Wednesday, November 28, 2012

Is ID Science?

If you've ever heard the criticism of Intelligent Design that it's not a scientific theory and should therefore not be taught in public schools you might be interested in perusing the information at Evolution News and Views.

Casey Luskin amasses a formidable array of resources which collectively make the case that ID is every bit as much a scientific theory as is anything else.

Along the way Luskin mentions the demarcation problem which, to my mind, makes the whole question of the status of ID moot. The demarcation problem is the challenge of trying to determine what it is about science that separates it from non-science. Most philosophers of science agree that there really is no clear boundary or demarcation and that the best way to define science is to say that it's simply whatever it is that scientists do.

If that's the case then it seems a bit futile to insist that ID is not science.

Not Over Yet

It looks like there'll be yet another challenge to the constitutionality of the Affordable Care Act (Obamacare) before the law is fully implemented:
President Obama’s national health care law will be back at the U.S. Supreme Court by next fall, according to a lawyer for Liberty University, which is challenging the constitutionality of the law on different grounds from the recent major health care suit.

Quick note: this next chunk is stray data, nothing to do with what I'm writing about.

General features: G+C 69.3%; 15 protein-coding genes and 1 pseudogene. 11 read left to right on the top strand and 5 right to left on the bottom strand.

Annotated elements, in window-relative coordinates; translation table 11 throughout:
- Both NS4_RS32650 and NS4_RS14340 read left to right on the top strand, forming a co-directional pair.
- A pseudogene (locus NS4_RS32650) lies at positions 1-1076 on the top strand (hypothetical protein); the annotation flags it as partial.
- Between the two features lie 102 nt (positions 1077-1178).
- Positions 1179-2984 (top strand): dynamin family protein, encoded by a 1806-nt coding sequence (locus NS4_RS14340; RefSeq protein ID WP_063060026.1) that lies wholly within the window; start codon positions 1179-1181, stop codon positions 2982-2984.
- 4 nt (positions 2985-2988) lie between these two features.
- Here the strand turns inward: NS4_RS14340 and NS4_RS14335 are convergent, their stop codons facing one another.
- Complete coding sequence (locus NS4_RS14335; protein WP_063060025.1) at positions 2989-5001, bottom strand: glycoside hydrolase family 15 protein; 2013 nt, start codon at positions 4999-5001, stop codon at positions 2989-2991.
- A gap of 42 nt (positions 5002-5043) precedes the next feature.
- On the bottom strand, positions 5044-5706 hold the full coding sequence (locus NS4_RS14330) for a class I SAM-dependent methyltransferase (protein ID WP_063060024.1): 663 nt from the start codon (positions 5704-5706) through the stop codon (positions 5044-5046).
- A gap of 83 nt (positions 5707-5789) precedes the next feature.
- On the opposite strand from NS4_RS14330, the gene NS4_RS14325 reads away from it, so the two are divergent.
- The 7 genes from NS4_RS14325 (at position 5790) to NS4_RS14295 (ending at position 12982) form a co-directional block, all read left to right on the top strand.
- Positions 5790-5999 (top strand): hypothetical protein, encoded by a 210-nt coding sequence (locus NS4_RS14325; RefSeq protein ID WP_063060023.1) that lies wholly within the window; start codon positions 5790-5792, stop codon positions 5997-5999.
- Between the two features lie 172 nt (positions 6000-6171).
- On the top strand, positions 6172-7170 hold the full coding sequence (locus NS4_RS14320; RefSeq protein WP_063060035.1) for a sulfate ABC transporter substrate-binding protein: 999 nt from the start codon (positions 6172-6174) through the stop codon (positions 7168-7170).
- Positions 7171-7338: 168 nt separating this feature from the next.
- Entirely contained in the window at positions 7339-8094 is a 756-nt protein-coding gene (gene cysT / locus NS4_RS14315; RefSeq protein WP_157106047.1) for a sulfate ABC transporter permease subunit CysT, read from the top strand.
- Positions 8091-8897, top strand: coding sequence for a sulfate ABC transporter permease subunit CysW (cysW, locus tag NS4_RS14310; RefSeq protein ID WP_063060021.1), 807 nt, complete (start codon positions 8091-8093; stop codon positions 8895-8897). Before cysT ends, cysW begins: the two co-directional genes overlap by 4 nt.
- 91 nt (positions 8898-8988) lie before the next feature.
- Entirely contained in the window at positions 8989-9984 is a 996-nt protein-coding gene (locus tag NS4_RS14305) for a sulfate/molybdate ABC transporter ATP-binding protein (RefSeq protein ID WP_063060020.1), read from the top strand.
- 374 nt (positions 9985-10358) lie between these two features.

Earlier on Monday, the Supreme Court ordered the Fourth Circuit Court of Appeals in Richmond, Virginia to rehear a suit brought by Liberty University challenging the constitutionality of Obamacare.

“We’ll probably be back before the Supreme Court in fall of 2013, about a year from now,” Mathew Staver, the lawyer representing Liberty University, predicted in a phone interview with the Washington Examiner.

When the Supreme Court upheld the law’s individual mandate this past June, it did not address other issues raised by the suit brought by the Christian college.

In addition to challenging the individual mandate, Liberty has argued that the additional mandate forcing employers to offer their workers federally-approved health insurance or pay a penalty violated the Constitution. Should judges reject the argument that the employer mandate is broadly unconstitutional, Staver emphasized that the university is also making the narrower argument that the individual and employer mandates are unconstitutional “as applied” to religious institutions, because the law forces them to pay for abortions. This, Staver said, “collide(s) with the free exercise of religion.”
There's more at the link. "Fundamentally transforming" the country is a messy and difficult business, of course, and lots of obstacles stand in the way of seizing power and control over people's lives.

It's an interesting historical footnote that it seems that it's always religious institutions and individuals motivated by religious principles that get in the way of those who wish to aggrandize more power to themselves and to the state. It's doubtless one reason why there are, and will probably continue to be, so many martyrs.